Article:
USS New (DD-818)
|Namesake:||John D. New|
|Builder:||Consolidated Steel Corporation, Orange, Texas|
|Laid down:||14 April 1945|
|Launched:||18 August 1945|
|Commissioned:||5 April 1946|
|Reclassified:||DDE-818, 4 March 1950
DD–818, 30 June 1962
|Struck:||1 July 1976|
|Fate:||Transferred to South Korea, 23 February 1977|
|Career (South Korea)|
|Acquired:||23 February 1977|
|Class & type:||Gearing-class destroyer|
|Displacement:||3,460 long tons (3,516 t) full|
|Length:||390 ft 6 in (119.02 m)|
|Beam:||40 ft 10 in (12.45 m)|
|Draft:||14 ft 4 in (4.37 m)|
|Propulsion:||Geared turbines, 2 shafts, 60,000 shp (45 MW)|
|Speed:||35 knots (65 km/h; 40 mph)|
|Range:||4,500 nmi (8,300 km) at 20 kn (37 km/h; 23 mph)|
|Armament:||• 6 × 5"/38 caliber guns
• 12 × 40 mm AA guns
• 11 × 20 mm AA guns
• 10 × 21 in (533 mm) torpedo tubes
• 6 × depth charge projectors
• 2 × depth charge tracks
USS New (DD/DDE-818) was a Gearing-class destroyer of the United States Navy, named for USMC Private First Class John D. New (1924–1944), who was posthumously awarded the Medal of Honor for "selfless conduct" in the Battle of Peleliu.
New was laid down on 14 April 1945 by the Consolidated Steel Corp., Orange, Texas; launched on 18 August 1945; sponsored by Mrs. Barbara Julien, sister of PFC John New; and commissioned on 5 April 1946, Commander M. S. Schmidling in command.
Following a Caribbean shakedown and type training off the East Coast, New got underway for the Mediterranean on 8 August 1946. During the first week of September she cruised off the coast of Greece with the aircraft carrier Franklin D. Roosevelt (CV-42), providing weight to American diplomatic efforts to assure Greek citizens the right of self-determination in the 1 September plebiscite which returned King George II to the throne and reinforced their previously recorded (31 March 1946) repudiation of the Communist Party and its supporters, who were then engaged in guerrilla activities. Her mission, a precursor to the Truman Doctrine, completed, New joined Task Group 125.4 (TG 125.4), then operating with British warships in the Adriatic to prevent any outbreak of hostilities between Italy and Yugoslavia over Trieste.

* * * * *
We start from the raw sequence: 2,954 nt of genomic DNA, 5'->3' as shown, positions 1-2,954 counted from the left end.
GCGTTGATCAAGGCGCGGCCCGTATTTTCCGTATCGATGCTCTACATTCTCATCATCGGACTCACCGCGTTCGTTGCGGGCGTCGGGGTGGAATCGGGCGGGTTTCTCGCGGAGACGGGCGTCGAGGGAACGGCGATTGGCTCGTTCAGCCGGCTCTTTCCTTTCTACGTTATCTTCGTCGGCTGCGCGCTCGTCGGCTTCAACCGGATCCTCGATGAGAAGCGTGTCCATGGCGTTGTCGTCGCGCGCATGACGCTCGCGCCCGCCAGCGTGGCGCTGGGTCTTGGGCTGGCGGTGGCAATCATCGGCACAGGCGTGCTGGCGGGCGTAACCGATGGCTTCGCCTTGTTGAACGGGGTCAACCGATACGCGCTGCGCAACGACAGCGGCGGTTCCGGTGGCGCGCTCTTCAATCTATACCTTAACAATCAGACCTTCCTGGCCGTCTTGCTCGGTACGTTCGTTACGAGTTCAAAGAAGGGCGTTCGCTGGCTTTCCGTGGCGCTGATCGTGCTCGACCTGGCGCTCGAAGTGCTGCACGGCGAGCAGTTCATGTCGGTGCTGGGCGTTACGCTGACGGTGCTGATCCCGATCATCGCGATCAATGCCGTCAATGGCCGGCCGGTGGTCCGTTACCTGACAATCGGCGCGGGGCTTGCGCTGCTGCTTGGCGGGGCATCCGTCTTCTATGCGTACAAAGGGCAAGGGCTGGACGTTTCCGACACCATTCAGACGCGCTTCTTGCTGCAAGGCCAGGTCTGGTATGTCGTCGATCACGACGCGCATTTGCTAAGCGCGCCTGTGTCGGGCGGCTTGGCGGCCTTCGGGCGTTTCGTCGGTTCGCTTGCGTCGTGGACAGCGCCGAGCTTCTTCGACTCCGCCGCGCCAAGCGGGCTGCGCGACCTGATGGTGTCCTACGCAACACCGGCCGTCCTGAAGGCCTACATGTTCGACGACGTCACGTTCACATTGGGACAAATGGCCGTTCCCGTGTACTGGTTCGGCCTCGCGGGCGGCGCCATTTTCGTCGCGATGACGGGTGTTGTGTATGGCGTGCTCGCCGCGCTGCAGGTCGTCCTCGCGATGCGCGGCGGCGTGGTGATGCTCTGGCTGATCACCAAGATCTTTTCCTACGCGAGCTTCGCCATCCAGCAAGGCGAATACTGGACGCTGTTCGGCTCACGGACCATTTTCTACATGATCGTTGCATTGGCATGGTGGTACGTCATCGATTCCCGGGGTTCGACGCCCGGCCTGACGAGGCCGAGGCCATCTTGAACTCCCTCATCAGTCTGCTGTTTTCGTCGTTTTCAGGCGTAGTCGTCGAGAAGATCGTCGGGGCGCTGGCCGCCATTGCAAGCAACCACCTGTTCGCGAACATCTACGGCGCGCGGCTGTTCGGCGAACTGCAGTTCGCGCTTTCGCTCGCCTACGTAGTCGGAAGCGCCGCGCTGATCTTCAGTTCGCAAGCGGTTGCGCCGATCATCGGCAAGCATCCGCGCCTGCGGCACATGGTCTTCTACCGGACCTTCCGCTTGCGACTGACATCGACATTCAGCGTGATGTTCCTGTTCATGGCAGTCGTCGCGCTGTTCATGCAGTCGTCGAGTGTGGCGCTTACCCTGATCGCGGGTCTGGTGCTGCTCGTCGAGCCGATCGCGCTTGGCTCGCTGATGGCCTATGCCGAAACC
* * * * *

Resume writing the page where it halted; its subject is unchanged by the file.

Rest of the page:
On 8 February 1947, New got underway for the United States, where, after overhaul, she commenced three years of employment in type training and anti-submarine warfare (ASW) exercises from Key West to the Davis Strait. In 1949 and 1950 she added midshipman training cruises to that schedule. On 9 September 1950, New, now DDE-818 (effective 4 March 1950), departed her homeport of Norfolk, Virginia, for a month-long NATO exercise in the Mediterranean. On her return she resumed local operations with her squadron which on 1 January 1951 became Escort Destroyer Squadron 4 (CortDesRon 4). For the next six years New, a unit of the Atlantic Fleet's Destroyer Force, continued to rotate tours in the Mediterranean with duty in the Western Atlantic. Assigned to the same fleet's antisubmarine force in April 1956, she conducted her third midshipman training cruise the following summer and, in July, became flagship of DesRon 36.